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Hi, I'm Martin. I work on WebKit, Gnome, and Cairo for Igalia.
I speed the arrival of kitten pictures to your personal computation device.

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Managing the Python GIL via RAII

06 October 2009
One of the killer features of C++ is RAII. RAII means that the amount of special-case cleanup code in the case of exceptions or early exits is minimized. For more on exactly how this happens, I recommend the Wikipedia article linked above.

This feature became useful to me when making our Python Kroll module work properly with the Python GIL. There were two usage patterns I was interested in for this work.

Letting Python code in other threads run

PyThreadState* threadState = PyEval_SaveThread();
...do some expensive non-Python work here...
PyEval_RestoreThread(threadState);

Taking back the GIL to use the Python API

PyGILState gstate = PyGILState_Ensure();
...use the Python API here...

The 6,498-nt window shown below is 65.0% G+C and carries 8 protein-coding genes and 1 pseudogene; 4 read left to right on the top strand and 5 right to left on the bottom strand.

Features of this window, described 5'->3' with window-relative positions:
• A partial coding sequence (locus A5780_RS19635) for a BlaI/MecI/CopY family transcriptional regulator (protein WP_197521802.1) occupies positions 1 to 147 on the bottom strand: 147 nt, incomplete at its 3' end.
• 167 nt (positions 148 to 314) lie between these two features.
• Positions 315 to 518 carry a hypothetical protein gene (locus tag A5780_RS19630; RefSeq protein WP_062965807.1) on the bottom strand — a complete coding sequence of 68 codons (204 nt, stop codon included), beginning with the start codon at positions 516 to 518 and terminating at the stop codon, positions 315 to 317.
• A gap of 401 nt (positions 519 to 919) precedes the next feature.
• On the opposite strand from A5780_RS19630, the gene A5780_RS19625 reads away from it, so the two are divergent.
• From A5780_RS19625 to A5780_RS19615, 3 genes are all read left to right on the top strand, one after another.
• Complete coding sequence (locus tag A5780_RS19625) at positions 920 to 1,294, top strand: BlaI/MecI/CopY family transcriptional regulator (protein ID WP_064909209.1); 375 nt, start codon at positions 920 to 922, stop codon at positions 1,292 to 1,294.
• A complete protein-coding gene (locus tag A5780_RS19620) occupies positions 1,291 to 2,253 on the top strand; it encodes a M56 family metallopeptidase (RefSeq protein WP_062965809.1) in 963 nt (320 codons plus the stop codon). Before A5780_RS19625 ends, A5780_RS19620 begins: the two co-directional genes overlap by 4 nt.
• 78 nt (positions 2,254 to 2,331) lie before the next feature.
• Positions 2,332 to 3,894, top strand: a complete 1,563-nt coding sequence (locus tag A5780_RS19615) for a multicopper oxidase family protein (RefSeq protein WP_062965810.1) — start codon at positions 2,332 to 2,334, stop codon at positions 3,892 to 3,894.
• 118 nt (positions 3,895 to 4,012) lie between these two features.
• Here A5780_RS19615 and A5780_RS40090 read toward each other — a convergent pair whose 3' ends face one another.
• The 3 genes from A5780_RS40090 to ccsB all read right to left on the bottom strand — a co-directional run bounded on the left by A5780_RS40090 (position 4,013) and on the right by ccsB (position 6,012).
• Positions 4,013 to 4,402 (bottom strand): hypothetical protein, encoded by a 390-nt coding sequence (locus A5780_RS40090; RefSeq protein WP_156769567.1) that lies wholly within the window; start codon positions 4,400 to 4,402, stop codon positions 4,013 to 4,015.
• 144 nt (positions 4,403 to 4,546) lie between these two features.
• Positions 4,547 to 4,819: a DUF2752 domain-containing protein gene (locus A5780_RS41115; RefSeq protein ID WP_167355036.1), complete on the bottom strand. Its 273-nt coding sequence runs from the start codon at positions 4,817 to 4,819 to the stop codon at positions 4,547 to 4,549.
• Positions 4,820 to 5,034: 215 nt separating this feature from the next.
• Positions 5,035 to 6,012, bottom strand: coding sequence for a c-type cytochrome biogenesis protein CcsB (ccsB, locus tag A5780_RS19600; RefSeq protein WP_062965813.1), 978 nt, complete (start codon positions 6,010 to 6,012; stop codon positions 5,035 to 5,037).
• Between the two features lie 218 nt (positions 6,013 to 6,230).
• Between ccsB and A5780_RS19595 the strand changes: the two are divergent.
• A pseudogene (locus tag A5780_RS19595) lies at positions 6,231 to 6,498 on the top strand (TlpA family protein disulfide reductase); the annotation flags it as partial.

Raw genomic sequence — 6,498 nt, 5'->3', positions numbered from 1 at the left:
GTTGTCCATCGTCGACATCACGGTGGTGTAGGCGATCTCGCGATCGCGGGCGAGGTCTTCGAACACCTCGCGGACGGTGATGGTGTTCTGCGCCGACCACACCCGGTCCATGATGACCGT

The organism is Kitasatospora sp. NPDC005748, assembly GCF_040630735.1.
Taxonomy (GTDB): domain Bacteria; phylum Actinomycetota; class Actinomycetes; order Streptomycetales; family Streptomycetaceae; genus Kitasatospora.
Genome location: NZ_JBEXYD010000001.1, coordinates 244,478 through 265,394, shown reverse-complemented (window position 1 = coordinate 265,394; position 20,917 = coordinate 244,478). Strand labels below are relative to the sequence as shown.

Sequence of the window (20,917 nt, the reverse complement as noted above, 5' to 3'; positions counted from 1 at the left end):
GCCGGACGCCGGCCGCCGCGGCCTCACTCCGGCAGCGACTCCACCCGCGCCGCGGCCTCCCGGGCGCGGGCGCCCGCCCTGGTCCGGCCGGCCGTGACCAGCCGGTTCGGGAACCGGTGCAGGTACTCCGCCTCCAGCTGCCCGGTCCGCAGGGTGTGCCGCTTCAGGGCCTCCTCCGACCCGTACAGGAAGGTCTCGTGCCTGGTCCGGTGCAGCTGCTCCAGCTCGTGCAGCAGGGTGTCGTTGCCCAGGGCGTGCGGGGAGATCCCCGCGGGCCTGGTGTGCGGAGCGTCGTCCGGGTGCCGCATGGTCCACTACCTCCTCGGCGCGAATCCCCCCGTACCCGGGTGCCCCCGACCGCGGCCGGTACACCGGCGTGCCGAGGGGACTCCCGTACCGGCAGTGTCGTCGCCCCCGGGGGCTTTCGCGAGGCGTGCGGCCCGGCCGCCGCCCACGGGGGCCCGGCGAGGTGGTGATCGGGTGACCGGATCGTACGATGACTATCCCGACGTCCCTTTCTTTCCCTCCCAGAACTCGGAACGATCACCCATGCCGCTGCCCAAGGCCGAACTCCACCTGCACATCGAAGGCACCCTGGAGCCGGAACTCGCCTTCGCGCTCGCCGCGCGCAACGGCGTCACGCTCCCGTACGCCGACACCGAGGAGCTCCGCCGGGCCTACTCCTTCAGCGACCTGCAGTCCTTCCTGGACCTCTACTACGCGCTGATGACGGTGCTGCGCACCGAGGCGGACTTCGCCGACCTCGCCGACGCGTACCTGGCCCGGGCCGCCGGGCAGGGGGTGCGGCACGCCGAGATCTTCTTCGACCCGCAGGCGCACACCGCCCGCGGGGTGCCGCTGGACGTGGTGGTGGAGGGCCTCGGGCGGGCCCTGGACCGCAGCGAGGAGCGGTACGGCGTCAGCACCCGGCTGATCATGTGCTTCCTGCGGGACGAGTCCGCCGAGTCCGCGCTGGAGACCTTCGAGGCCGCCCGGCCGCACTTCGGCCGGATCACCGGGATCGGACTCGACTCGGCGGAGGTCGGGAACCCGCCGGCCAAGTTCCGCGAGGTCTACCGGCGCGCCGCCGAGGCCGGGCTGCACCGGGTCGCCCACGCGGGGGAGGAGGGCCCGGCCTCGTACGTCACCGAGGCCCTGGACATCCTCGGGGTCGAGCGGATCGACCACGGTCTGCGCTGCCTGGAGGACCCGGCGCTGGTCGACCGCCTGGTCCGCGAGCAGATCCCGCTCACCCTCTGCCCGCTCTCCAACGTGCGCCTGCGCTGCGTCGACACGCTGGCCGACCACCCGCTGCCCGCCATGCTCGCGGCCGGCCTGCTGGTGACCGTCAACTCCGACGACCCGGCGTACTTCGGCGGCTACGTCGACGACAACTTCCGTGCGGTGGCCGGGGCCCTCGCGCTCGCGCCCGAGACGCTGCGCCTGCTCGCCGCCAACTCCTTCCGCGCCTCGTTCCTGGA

PyGILState_Release(gstate);

The problem with this approach is that if an uncaught exception escapes from anywhere between the ellipses, the cleanup code (PyEval_RestoreThread or PyGILState_Release) will not run, likely leaving the program in a bad state. It turns out that RAII has a very elegant solution to this problem.

class PyLockGIL
{
PyLockGIL() : gstate(PyGILState_Ensure())
{ }

~PyLockGIL()
{
PyGILState_Release(gstate);
}

PyGILState_STATE gstate;
};

class PyAllowThreads
{
PyAllowThreads() : threadState(PyEval_SaveThread())
{ }

~PyAllowThreads()
{
PyEval_RestoreThread(threadState);
}

PyThreadState* threadState;
};
The acquisition and release of the GIL is just wrapped in the constructors and destructors of objects that are allocated on the stack. Here is the previous example using these new objects:

{
PyLockGIL lock
...do some expensive non-Python work here...
}

{
PyAllowThreads allow;
...use the Python API here...
}
Notice that braces can be used to fine tune the amount of code with the desired GIL state. The destructor for these objects will be called as soon as they go out of scope.